Saturday, October 17, 2020

Scum rises to the top


According to an analysis by Swiss bank UBS and consulting firm PwC, billionaire wealth increased to $10.2 trillion through the end of July, setting a new record amid the coronavirus pandemic even as millions of unemployed people fall into poverty. The number of billionaires also rose from 2,158 in 2017 to 2,189 this summer, according to the report.

 Health care billionaires saw their wealth increase by 50%. Technology billionaires saw their wealth rise by 42.5%. Billionaires in the entertainment, financial services, materials, and real estate sectors saw increases of 10% or less. Amazon CEO Jeff Bezos has seen his wealth rise more than 60% during the pandemic to $195 billion through late August, according to the analysis. Tesla CEO Elon Musk saw his wealth more than triple to $85 billion over that time frame.

Some executives, like Zoom CEO Eric Yuan and Bezos, have profited from a boom in business caused by the lockdowns. Others have profited directly from government aid distributed to their companies. But most billionaires saw their wealth increase due to rising investments, buoyed by a stock market surge propped up by government assistance.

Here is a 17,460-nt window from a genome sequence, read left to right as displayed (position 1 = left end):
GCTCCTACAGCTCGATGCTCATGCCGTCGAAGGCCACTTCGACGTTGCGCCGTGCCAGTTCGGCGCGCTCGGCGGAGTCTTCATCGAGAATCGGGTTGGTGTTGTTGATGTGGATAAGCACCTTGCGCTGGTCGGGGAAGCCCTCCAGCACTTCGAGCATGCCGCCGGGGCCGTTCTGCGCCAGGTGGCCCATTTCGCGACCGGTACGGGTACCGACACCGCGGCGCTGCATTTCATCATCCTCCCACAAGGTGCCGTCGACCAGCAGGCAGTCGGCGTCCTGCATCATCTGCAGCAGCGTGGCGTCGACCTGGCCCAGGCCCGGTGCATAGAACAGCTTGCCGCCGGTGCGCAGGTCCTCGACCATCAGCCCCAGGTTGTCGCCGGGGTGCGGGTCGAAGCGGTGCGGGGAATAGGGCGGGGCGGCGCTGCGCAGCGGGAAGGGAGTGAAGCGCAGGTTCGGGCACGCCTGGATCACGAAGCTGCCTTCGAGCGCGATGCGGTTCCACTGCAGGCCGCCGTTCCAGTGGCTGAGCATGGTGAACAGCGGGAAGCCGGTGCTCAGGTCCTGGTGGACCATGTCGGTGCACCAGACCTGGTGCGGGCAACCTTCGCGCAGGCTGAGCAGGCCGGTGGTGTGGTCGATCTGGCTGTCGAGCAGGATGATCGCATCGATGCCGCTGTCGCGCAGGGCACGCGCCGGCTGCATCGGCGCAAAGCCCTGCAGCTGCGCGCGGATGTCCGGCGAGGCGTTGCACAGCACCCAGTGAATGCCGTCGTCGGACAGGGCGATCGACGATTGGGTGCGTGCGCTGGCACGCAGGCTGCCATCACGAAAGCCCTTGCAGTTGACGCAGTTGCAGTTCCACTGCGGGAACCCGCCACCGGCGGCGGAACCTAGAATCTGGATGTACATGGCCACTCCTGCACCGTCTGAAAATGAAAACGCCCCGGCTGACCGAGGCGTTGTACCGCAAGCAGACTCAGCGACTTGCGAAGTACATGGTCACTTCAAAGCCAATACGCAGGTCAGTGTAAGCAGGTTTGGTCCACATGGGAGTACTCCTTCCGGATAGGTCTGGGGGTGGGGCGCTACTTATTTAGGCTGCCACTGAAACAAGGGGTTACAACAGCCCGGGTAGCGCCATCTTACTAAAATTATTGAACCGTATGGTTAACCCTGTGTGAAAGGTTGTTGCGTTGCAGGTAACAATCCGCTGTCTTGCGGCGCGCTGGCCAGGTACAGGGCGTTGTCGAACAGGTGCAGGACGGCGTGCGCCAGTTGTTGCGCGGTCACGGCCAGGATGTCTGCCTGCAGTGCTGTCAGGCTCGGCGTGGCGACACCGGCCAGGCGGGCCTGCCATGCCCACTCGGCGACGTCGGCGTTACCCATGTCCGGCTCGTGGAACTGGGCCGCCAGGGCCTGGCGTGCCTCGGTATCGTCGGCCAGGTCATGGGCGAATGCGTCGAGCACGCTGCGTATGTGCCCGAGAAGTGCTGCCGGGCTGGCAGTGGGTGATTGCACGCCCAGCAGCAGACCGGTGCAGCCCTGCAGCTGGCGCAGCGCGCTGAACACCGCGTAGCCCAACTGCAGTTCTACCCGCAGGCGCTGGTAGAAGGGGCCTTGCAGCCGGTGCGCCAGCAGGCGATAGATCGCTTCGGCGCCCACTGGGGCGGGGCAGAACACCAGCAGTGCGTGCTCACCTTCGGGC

This is not the first time that billionaires profited while millions suffered. 

The Institute for Policy Studies found that the wealthiest 400 billionaires in the US not only recovered from the 2008 recession within three years but increased their wealth by 80% over the following decade. By comparison, the bottom 80% of earners have still not recovered.

 The lack of government action since the spring has resulted in an estimated 8 million Americans falling into poverty since May, according to a study from researchers at Columbia University. The lack of additional stimulus payments and the expiration of enhanced federal unemployment benefits has resulted in 6 million Americans falling into poverty over just the last three months, according to a study from researchers at the University of Chicago and Notre Dame.

The problem has been even worse globally. Between 88 million and 114 million people around the world have fallen into extreme poverty, defined as living on less than $1.90 per day, since the pandemic hit, according to the World Bank. There are now more than 700 million people living in extreme poverty and researchers expected that number to keep rising.

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